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This article is part of the series Nano Component 2011.

Open Access Nano Idea

3D positioning scheme exploiting nano-scale IR-UWB orthogonal pulses

Nammoon Kim and Youngok Kim*

Author affiliations

Kwangwoon University, 26 Kwangwoon-gil, Nowon-Gu, Seoul, 139-701, South Korea

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Citation and License

Nanoscale Research Letters 2011, 6:544  doi:10.1186/1556-276X-6-544

The electronic version of this article is the complete one and can be found online at: http://www.nanoscalereslett.com/content/6/1/544


Received:21 July 2011
Accepted:4 October 2011
Published:4 October 2011

© 2011 Kim and Kim; licensee Springer.

This is an Open Access article distributed under the terms of the Creative Commons Attribution License (http://creativecommons.org/licenses/by/2.0), which permits unrestricted use, distribution, and reproduction in any medium, provided the original work is properly cited.

Abstract

In these days, the development of positioning technology for realizing ubiquitous environments has become one of the most important issues. The Global Positioning System (GPS) is a well-known positioning scheme, but it is not suitable for positioning in in-door/building environments because it is difficult to maintain line-of-sight condition between satellites and a GPS receiver. To such problem, various positioning methods such as RFID, WLAN, ZigBee, and Bluetooth have been developed for indoor positioning scheme. However, the majority of positioning schemes are focused on the two-dimension positioning even though three-dimension (3D) positioning information is more useful especially in indoor applications, such as smart space, U-health service, context aware service, etc. In this paper, a 3D positioning system based on mutually orthogonal nano-scale impulse radio ultra-wideband (IR-UWB) signals and cross array antenna is proposed. The proposed scheme uses nano-scale IR-UWB signals providing fine time resolution and high-resolution multiple signal specification algorithm for the time-of-arrival and the angle-of-arrival estimation. The performance is evaluated over various IEEE 802.15.4a channel models, and simulation results show the effectiveness of proposed scheme.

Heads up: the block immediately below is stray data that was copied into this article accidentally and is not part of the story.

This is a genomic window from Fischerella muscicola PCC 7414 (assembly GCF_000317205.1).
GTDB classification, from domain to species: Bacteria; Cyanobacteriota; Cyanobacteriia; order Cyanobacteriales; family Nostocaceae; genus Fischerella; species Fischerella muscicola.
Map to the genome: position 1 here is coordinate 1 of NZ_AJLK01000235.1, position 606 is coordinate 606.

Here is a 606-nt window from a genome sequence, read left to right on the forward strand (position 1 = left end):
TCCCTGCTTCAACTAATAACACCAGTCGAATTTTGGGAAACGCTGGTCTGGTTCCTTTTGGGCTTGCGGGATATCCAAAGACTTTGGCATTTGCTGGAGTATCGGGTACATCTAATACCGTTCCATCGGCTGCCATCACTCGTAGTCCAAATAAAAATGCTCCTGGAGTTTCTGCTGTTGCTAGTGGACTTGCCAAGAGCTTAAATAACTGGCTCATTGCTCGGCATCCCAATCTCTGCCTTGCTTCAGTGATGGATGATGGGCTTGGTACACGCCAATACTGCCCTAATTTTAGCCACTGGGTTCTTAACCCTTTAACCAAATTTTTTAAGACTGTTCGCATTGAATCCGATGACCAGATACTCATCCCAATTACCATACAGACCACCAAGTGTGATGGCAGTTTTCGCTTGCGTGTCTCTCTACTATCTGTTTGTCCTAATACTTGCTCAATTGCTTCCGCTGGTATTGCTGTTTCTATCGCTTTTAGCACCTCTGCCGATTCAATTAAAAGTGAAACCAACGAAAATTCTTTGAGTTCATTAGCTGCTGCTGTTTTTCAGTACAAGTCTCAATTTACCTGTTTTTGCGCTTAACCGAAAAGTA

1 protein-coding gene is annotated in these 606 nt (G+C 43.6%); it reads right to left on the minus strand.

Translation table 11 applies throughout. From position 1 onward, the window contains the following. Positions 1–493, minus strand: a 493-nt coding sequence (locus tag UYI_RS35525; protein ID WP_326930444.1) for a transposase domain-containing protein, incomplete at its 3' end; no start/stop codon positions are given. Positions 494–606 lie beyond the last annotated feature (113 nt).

Keywords:
3D positioning; nano-scale pulse; UWB; orthogonality; impulse radio

Introduction

The extraction of interesting features or positioning information from target objectives has become increasingly popular and required for realizing intelligent environment services such as smart space, U-health service, context aware service, etc [1-3]. It is well known that the outdoor positioning system has shown a lot of progress with Global Positioning System (GPS), which is a navigation system based on satellite signals. However, this method is useful only in the line-of-sight condition between satellites and GPS receivers, i.e., outdoor environments. It is hard to get the positioning information by using the GPS in in-door/building environments, where most urban peoples are active and reside. Recently, the importance of indoor positioning technology has been gradually increased because of rescue operations and disaster prevention in underground shopping centers, factories, logistics centers, and so on. As indoor positioning method, various systems such as RFID, WLAN, ZigBee, and Bluetooth have been considered, but their positioning errors are several meters to tens of meters. Moreover, most positioning researches have been focused on two-dimension (2D) positioning even though three-dimension (3D) positioning information is more useful in indoor applications. In indoor environments, the time-of-arrival (TOA) and the angle-of-arrival (AOA) approaches are well-known scheme for a high-precision ranging purpose.